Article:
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I recently purchased a 92 Civic VX, the forerunner of the Insight. Needing an expensize long distance commuter, I remembered the VX caused quite a stir when it came out, with it's new at the time lean burn engine. It's EPA rating was 44 city / 55 hwy - pretty amazing for the day.

I'm disappointed to find that the car is "only" getting 35-37 mpg on the highway at 70-75mph. I've done a tune-up, and checked tire pressures. It has 134k miles. Nothing seems wrong, but the mileage is way down from what I'd expect, even at the higher speeds than what the EPA probably based their estimates on 10 years ago.

Any chance someone here is familiar with the 92-95 VX hatchback and can tell me what kind of mileage you used to see?

Thanks!
 

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Your speed is almost certainly the biggest cause of your low MPG. Most people fail to respect how much work it takes to push against the wind. The power needed to push against the wind progresses exponentially with speed, so if you take the added power needed to go from 60 to 65 and add that much again, you won't make it to 70. It takes quite a bit more power (and gas) to make that difference between 70 and 75.

If you consciously keep your speed at 70 and never go to 75, you'll probably see a bigger difference in gas mileage than you expect. If you start going 65-70, you'll get another level of savings.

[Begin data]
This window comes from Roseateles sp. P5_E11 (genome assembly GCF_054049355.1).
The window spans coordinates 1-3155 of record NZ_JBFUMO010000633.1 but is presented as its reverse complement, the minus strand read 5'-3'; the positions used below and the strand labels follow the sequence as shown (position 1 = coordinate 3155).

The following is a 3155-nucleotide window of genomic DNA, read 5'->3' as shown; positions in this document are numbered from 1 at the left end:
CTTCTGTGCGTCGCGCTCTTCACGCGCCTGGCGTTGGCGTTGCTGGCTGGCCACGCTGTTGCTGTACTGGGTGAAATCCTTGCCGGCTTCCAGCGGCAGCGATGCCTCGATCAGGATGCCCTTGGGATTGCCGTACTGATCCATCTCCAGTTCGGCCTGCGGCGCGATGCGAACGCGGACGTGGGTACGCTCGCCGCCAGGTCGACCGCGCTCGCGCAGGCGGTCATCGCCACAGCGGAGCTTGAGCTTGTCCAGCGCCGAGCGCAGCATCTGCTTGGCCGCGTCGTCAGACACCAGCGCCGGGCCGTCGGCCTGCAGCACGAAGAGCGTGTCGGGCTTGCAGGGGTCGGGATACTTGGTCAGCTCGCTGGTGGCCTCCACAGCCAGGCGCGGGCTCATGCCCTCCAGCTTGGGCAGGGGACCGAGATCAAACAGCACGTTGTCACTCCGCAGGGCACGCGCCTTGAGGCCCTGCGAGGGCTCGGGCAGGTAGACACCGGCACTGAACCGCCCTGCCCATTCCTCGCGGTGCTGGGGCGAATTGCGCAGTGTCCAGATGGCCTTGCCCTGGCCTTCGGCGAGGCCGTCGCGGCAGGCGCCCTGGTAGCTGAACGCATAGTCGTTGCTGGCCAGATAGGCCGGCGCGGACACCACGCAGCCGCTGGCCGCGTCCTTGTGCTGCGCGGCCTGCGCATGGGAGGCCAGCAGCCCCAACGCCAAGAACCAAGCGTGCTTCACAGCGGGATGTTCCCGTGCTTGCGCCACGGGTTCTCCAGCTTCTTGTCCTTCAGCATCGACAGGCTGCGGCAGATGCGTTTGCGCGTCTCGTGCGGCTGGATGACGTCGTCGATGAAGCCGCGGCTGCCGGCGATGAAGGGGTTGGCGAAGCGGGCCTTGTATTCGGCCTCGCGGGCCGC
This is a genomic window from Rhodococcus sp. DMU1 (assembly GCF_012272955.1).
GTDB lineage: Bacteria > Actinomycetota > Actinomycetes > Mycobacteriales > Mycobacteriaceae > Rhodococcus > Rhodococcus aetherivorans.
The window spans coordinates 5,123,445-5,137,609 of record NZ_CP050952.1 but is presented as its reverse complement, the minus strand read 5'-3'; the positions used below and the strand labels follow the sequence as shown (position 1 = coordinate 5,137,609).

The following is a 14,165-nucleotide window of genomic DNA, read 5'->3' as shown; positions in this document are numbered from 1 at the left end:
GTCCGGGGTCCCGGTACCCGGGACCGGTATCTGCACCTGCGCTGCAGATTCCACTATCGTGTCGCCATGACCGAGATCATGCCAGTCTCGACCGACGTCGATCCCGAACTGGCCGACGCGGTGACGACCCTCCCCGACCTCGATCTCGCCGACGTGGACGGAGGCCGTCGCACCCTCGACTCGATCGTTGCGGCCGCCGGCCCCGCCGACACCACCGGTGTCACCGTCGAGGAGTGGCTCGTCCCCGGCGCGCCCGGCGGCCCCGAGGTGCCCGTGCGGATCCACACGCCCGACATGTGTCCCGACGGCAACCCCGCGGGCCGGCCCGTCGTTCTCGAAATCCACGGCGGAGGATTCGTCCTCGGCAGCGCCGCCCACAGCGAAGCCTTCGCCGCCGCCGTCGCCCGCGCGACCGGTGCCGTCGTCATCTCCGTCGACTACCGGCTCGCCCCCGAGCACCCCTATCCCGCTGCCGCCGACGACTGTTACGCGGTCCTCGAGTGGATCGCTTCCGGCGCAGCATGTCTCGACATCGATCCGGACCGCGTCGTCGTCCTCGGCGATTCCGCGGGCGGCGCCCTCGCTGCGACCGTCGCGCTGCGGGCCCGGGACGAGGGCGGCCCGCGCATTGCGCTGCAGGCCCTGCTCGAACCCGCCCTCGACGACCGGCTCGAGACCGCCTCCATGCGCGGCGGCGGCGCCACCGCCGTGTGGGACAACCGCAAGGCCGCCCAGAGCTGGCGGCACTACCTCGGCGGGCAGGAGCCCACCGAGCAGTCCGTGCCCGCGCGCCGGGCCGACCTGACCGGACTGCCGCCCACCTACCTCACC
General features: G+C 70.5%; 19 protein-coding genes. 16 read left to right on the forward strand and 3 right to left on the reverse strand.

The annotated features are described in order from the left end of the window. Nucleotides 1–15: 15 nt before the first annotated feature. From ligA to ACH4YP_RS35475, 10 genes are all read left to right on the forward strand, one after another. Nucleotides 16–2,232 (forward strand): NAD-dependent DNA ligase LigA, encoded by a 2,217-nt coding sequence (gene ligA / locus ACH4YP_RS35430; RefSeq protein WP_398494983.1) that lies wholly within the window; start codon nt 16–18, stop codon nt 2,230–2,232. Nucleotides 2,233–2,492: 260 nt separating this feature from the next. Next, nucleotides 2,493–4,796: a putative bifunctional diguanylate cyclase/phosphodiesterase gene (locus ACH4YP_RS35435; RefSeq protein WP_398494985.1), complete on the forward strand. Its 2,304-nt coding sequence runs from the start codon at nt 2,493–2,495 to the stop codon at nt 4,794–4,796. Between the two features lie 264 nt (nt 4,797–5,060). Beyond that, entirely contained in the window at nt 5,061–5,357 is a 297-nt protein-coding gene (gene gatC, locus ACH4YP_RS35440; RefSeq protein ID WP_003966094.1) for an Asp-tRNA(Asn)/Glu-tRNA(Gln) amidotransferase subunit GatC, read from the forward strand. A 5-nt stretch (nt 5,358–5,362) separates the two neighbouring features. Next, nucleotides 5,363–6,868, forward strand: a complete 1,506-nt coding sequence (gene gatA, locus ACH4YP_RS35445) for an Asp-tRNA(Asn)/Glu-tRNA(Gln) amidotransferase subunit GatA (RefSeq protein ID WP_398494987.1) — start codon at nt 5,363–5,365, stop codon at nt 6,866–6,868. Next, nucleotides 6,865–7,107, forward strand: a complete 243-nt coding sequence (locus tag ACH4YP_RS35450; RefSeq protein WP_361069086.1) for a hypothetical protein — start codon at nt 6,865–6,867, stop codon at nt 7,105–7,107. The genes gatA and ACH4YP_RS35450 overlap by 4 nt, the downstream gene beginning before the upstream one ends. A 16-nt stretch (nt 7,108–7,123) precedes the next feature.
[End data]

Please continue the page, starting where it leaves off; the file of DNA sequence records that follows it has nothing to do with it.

What's important to you? Minutes or gallons? You have to decide. Likely, you can't have both.

Better oil, better tires, care about tire inflation and even washing and waxing the car can help, but nothing is likely to affect mpg as much as your right foot.
 

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I have a 94 VX with 220K miles and routinely drive it 70-75 and get 50 mpg consistently. I will be using it to teach my son to drive this summer (he's not driving the Insight anytime soon). My window sticker (when the car was new) said the EPA rating was 57 on the highway but perhaps that's because I don't have air. I would have the alignment checked and what type of tire are you using. The orginal LRR tires are hard to find so you probably have the wrong size and some soft rubber also holding back the fuel economy. Have fun, Rick
 

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Will M said:
The power needed to push against the wind progresses exponentially with speed...
It goes up as the square of your speed, so it takes four times as much power to go 40mph as it did to go 20mph. It would take four times as much power to go 80mph as it did to go 40mph and SIXTEEN times as much as it did to go 20mph.

Put another way, going only 40% faster will burn twice as much gas.

Slow down cowboy!
 

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Jim
Back in the olden days when the speed limit was 55 I was driving a Subaru Justy 150 miles a day and averaging 40 mpg. Several times I drove the trip at 45 mph and the mpg would go up to 56. 16 mpg for 10 mph is quite a lot.

Louis
 

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Even Worse Above Mach One

Will M said:
The power needed to push against the wind progresses exponentially with speed...
It goes up even more once you exceed the sonic barrier. That's one of the reasons the Concorde will be retired this year. :mrgreen: :mrgreen: :mrgreen:
 
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